Not all investors in precious metals know that in many currencies of the world the value of gold has come close to its record highs. It is not only about the Russian ruble, the Turkish lira or the Venezuelan bolivar.
For example, in Australia, the price of gold reached some time ago a record high of 1870 Australian dollars, although precious metals now trade at 1821.95 AUD. But if you look at the quotes of the yellow precious metal in other currencies, you can see an interesting trend.
The increase in the value of gold is observed primarily in economically underdeveloped countries, which are largely dependent on foreign capital. Gold is growing in national currency, as inflation prevails in the country, which devalues the paper currency.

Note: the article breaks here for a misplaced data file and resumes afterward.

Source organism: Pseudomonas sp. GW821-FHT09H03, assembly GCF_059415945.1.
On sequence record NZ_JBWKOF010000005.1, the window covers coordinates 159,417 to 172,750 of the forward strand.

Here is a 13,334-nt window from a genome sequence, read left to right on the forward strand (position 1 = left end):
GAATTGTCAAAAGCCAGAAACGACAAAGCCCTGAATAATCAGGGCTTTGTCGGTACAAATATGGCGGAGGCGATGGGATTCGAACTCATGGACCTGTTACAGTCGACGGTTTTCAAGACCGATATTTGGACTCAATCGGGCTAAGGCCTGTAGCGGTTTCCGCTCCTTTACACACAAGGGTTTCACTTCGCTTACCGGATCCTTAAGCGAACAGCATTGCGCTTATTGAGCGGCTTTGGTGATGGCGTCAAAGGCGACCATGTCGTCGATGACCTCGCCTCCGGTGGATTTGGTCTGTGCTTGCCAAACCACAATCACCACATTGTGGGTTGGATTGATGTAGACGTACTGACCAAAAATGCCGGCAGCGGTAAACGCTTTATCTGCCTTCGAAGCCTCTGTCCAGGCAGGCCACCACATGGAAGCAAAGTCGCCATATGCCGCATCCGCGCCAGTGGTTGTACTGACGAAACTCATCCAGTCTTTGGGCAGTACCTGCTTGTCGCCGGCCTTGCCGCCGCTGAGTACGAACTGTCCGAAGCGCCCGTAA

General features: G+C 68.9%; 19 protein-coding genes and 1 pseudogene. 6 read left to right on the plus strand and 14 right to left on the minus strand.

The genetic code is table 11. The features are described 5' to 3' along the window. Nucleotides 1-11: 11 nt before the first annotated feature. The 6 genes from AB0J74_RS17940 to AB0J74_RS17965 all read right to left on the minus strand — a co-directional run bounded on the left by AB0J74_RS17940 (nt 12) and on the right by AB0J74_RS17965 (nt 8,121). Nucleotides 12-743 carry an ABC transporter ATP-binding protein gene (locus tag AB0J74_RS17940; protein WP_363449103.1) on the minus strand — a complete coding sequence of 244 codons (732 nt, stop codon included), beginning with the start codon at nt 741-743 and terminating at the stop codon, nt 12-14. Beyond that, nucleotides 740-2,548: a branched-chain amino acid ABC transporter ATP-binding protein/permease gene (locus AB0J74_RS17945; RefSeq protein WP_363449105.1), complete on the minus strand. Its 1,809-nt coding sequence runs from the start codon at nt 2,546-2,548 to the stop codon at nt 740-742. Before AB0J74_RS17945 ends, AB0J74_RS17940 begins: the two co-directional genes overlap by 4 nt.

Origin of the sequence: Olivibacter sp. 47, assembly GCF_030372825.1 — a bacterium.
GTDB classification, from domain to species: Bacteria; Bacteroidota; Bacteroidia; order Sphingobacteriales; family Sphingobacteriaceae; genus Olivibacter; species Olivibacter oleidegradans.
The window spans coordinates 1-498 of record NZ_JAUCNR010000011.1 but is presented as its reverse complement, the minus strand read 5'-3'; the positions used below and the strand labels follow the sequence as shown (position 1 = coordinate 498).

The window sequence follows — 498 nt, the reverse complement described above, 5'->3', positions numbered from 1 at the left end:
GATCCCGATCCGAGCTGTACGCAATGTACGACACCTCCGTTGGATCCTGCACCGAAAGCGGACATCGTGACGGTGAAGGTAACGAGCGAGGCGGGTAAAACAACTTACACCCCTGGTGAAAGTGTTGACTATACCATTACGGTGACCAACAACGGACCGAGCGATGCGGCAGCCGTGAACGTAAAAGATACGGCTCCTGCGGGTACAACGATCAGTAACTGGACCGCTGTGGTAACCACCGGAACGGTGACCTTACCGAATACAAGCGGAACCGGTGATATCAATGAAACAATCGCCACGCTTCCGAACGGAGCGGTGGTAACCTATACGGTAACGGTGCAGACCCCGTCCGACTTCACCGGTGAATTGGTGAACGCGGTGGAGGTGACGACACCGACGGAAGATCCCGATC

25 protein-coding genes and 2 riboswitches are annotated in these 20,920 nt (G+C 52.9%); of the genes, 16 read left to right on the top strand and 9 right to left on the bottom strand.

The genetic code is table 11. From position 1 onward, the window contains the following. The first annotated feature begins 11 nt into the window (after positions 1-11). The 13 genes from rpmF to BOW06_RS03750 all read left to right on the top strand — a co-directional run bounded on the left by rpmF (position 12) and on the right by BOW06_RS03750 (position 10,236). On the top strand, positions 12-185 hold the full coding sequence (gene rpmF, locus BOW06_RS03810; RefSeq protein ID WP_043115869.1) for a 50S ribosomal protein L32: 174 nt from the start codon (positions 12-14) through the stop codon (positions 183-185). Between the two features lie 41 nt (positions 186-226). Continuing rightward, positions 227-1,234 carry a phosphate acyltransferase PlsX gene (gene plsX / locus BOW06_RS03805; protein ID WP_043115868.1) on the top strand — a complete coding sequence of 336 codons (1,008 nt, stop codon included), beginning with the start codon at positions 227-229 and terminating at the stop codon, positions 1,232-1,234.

A vivid example of the depreciation of the national currency is the situation in Venezuela, where record hyperinflation prevails, as a result of which paper money lost its purchasing power. Another example of galloping inflation is Turkey, where the rise in prices in March was + 20%. According to the forecast, by the end of 2019, the economic decline may reach -3%.
Both of the above examples show how quickly the situation in the country's economy can change, although quite recently economic growth was observed in Turkey, and nothing foreshadowed trouble. Every investor should understand the importance of hyperinflation and its impact on the economy.